The Trail Ultramarathon I will always remember.
I farted in a guy’s face during my first ever trail ultra. That day was a defining moment in my life.
The trail ultra that I think about at least once a month is the first race that I did over the marathon distance.
It was in California in March 2006 and the race is called Way Too Cool 50k. It takes place in little township also called Call in Northern California and incorporates some of the Western States Trail. It was the first long distance run I’ve done more than a marathon. I approached the race with a huge amount of excitement and I was also shit-scared.
Way Too Cool was a fair bit further than I’d ever run before. And the word ultramarathon just really scared the pants off me. Being scared, it also spurred me into a huge amount of training and I was extremely dedicated and diligent in my approach to that race.
There were a lot of highlights in that race. I remember running with a group of friends to Auburn Lake Trails which is about halfway through the course and just having a great time with a lot of like minded runners.
On the way back on one of the steepest hills coming out of Browns Bar I bent over to put my hands on my knees to power up a very ugly steep hill. At that moment, I farted. Because the hill was so steep, the runner behind me had his face pretty much at my butt-level. “Gee thanks” he said. Sorry -I replied. It was quite the fart – and I am sure that runners three or four back would have heard it. That’s trail ultras for ya.
When I finished that race, it was a transformative moment in my life.
I remember running along the hard-packed red dirt by the roadside and turning the final right hand corner and crossing the finish line. Greg Soderlund – The Race Director was there. I basically collapsed into his arms and gave him a hug and the emotion just poured out. I just started crying and crying and crying.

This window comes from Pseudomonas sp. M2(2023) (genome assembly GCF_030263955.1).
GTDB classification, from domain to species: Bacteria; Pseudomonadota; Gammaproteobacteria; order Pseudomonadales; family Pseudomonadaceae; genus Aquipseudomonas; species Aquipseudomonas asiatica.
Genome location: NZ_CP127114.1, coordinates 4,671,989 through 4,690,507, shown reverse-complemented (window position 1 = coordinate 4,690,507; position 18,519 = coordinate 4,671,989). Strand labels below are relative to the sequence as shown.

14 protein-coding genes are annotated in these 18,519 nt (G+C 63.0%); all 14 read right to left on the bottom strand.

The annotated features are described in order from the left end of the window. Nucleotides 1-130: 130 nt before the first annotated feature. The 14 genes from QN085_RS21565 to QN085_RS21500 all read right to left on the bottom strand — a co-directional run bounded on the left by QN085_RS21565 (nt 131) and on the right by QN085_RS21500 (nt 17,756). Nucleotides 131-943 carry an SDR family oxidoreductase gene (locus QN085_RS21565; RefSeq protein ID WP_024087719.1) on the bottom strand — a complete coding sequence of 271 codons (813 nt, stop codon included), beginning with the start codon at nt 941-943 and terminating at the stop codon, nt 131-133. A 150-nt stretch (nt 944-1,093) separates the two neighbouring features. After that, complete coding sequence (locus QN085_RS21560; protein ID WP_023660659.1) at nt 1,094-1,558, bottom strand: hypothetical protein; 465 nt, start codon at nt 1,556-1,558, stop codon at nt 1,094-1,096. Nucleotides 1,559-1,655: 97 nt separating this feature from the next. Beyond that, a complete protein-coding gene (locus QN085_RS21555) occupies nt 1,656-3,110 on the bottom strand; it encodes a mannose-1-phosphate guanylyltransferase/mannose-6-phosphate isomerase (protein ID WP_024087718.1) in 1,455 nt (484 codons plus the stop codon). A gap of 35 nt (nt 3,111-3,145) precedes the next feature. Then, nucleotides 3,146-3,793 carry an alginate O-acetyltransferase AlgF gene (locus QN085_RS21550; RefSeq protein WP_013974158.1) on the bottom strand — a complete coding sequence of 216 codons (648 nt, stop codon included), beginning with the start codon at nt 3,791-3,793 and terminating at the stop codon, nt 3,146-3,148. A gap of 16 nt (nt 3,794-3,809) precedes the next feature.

For me it was truly a special moment – not just because I’d run the 50k distance – but because where I had come from to get there from being unhealthy and to being overweight and lonely to accomplishing something that was, to me, truly remarkable. It was a special time and pivotal to where the journey of the last 11 years of my life where this journey was born.
It fuelled the desire to give back to people – something equally transformative in their own lives.
Tim, myself and the Tarawera team are so lucky to do what we do with our trail running events. That feeling the moment you cross the finish line, the hours, days and weeks after. Don’t lose it. Hold onto it, harness it and use it to create good in your lives and for those around you.
That moment was 11 years ago and the memory is just as strong today as it was back then. I’d like to think that Greg Soderlund would be proud of what we’re doing today. The sport of trail running has changed so much in those 11 years but the feelings that it creates has not.
Everybody has their own story. The emotions that we see at the finish line – we know they come from somewhere real. We can never know all the stories and behind those finish-line tears – we just know we’re lucky to witness them and play a role in people’s lives – even if for just one day a year.
– Paul Charteris
Rotorua, October 2017.